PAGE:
Date of Award
Open Access Dissertation
Susan K. Wood
Social stress is a significant risk factor for the emergence of psychiatric disorders including depression and anxiety. While there are a number of commercially available therapeutic options for the treatment of these disorders, these treatments require weeks of continuous use to produce behavioral efficacy. It has also been suggested that these traditional therapies are only marginally effective in producing complete remission, suggesting that our understanding as it pertains to the mechanisms underlying stressinduced behavioral dysfunction is still in its infancy. In the last few years, inflammation has become a major focus in the field of stress and depression as clinical and pre-clinical models have shown that stress results in an enhancement of inflammation in the periphery and the brain. While the field of stress-induced inflammation is rapidly growing, there is still a vast amount that remains unknown. Therefore, the primary goal of the work described in this dissertation was to elucidate mechanisms underlying stress-induced depressive like behaviors as it pertains to inflammation. Using the resident-intruder paradigm of social defeat, the following studies demonstrate that repeated stress exposure results not only in the enhancement of inflammation but also sensitizes inflammatory responses in the periphery and the brain. While these inflammatory responses are largely indiscriminate as evidenced by enhancement of both pro- and anti-inflammatory cytokines, expression profiles in the brain demonstrated significant regional specificity. Strikingly, these inflammatory responses differed greatly between animals that demonstrated resilience or susceptibility to the behavioral consequences of stress. Rats that exhibited active coping defensive behaviors during the stress exposure demonstrated resilience to the behavioral and inflammatory effects of social defeat. In contrast, rats demonstrating passive coping behaviors during the stress exposure and subsequent susceptibility to the depressogenic effects of social defeat exhibited robust neuroinflammation within the locus coeruleus (LC). Peripheral administration of resveratrol, a natural anti-inflammatory, seven days prior to and during the 5-day social defeat period was able to dose dependently inhibit these behavioral and inflammatory effects in susceptible rats. Importantly, only the highest dose which achieved complete inhibition of stress-induced inflammation was associated with complete inhibition of depressive-like behaviors. A follow-up study demonstrated that stress-induced inflammatory effects in the periphery and the brain were directly dependent upon norepinephrine (NE) derived from the LC. In the periphery LC-derived NE was found to potentiate and sensitize stress-induced inflammation as evidenced by enhanced cytokine concentrations in the plasma. While the effects of LC derived NE in the plasma were clear, the effects of LC-NE on the brain were highly dependent upon the brain region analyzed. For example, loss of NE in the central amygdala (CeA) in response to stress or pharmacological NE lesion of the LC, resulted in a significant enhancement of inflammation within this region. In contrast, inflammatory responses in the dorsal raphe were largely independent of LC-NE. Inflammation in the brain is known to result in significant shift in neuronal function and with respect to the CeA has been shown to engage signaling cascades associated with tyrosine receptor kinase (Trk)B, which has been suggested to underlie the emergence of anxiety-like behaviors and cardiovascular abnormalities. To elucidate the specific involvement of this receptor in stress-induced behavioral and cardiovascular responses, a small molecule TrkB inhibitor was injected directly into the CeA 30-minutes prior to social defeat on days 1, 3, and 5. Notably, CeA TrkB signaling was directly associated with the expression of defensive behaviors and cardiovascular reactivity during defeat. These effects were associated with enhanced TrkB phosphorylation and were accompanied by preferential activation of the extracellular signal-regulated kinase (ERK) pathway. Surprisingly, these effects in cellular signaling occurred independently of the TrkB ligand brain derived neurotrophic factor (BDNF). While CeA TrkB signaling was critical for the expression of behavior and cardiovascular responses during stress, behaviors and cardiovascular measurements obtained after stress exposure were largely independent of the CeA and TrkB. Taken together, the studies outlined in this particular document function to (1) directly implicate inflammatory processes in the emergence of stress-induced behavioral dysfunction, (2) suggest that these responses are driven by LC derived NE, and (3) begin to probe inflammatory sensitive mechanisms that may be involved in the expression of adverse behaviors.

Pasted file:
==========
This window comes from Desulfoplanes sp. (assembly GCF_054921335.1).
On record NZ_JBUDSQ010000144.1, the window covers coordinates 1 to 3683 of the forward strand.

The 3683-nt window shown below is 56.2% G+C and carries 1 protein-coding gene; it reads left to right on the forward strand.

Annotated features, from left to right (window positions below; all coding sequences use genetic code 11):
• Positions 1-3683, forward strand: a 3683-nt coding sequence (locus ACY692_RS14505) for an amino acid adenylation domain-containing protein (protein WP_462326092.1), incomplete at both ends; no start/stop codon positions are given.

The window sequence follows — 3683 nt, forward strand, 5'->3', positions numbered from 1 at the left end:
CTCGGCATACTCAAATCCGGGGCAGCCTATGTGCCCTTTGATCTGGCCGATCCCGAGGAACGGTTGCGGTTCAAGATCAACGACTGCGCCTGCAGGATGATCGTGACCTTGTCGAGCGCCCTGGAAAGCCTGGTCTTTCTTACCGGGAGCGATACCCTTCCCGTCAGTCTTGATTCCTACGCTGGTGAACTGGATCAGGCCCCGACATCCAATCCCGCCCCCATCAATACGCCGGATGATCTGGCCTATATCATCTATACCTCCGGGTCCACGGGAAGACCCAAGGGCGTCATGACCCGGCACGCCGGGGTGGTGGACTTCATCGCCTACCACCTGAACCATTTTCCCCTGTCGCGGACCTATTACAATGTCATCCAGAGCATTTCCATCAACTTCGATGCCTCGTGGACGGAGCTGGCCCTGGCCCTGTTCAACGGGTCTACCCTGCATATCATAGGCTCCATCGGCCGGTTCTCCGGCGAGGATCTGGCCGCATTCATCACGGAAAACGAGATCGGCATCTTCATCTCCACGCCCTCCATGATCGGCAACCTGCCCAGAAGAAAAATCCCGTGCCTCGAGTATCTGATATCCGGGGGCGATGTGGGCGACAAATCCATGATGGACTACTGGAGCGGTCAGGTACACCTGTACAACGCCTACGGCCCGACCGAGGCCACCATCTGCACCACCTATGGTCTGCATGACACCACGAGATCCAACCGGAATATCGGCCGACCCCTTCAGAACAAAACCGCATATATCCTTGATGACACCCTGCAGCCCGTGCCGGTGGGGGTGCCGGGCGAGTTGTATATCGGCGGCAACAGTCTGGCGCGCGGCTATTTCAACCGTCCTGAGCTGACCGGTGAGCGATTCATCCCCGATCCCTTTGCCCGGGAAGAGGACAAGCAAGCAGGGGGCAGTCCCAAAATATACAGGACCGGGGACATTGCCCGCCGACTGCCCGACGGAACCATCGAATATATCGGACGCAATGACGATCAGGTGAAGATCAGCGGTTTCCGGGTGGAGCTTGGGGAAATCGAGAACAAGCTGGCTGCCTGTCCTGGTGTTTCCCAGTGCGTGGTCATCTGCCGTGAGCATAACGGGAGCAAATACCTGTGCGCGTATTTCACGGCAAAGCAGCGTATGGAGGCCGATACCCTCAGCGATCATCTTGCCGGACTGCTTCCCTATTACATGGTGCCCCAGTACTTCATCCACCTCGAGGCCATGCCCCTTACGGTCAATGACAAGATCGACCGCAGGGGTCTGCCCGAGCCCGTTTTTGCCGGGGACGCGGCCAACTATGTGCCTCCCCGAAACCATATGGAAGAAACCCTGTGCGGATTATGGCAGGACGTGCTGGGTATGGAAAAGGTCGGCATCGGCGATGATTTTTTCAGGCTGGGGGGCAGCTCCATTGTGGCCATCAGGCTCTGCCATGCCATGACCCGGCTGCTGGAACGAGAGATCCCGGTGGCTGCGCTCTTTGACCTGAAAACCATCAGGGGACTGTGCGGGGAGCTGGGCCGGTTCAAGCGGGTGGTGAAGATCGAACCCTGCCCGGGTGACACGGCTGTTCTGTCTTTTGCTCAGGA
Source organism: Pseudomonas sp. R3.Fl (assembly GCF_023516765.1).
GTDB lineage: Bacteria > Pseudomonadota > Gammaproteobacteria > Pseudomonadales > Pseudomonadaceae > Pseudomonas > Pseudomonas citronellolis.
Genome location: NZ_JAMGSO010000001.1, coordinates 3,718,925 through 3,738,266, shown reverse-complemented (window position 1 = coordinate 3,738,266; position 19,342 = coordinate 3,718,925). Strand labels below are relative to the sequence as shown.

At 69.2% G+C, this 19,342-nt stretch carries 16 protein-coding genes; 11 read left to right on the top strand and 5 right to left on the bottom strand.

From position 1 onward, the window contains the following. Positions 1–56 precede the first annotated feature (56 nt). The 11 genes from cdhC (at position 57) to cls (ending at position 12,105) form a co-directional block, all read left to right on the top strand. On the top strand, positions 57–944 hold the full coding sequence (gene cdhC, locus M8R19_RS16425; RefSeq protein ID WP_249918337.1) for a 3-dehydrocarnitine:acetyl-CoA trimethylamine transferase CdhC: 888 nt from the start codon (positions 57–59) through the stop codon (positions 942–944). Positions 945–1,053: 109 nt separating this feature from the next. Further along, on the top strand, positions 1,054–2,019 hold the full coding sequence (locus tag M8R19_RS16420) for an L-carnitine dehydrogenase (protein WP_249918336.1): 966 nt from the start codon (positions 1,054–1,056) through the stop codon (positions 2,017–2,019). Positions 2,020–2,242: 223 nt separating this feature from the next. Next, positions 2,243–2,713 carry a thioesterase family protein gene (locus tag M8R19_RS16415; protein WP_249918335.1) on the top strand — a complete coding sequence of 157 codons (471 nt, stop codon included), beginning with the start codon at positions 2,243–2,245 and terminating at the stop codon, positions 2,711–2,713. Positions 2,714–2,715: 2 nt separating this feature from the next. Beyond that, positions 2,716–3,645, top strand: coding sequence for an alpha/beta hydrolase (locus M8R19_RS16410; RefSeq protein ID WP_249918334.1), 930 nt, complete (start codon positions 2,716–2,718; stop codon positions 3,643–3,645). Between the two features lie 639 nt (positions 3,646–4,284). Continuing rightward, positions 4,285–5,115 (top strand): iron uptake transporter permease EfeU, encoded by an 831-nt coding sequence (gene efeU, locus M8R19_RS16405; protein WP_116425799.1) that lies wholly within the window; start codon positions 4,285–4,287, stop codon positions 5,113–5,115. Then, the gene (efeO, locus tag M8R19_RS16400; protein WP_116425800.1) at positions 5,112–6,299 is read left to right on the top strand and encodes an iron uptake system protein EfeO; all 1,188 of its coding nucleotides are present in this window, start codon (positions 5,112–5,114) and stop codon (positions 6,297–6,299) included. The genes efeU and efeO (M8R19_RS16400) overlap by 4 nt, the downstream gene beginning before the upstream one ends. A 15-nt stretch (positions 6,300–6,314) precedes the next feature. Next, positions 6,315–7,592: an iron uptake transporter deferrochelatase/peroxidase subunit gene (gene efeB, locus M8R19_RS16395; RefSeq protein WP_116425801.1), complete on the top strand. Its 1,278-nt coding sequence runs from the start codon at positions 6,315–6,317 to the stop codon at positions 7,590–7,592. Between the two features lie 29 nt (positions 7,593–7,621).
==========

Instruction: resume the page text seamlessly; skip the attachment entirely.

Finnell, J. E.(2019). Interdependent Mechanisms of Stress Susceptibility. (Doctoral dissertation). Retrieved from https://scholarcommons.sc.edu/etd/5480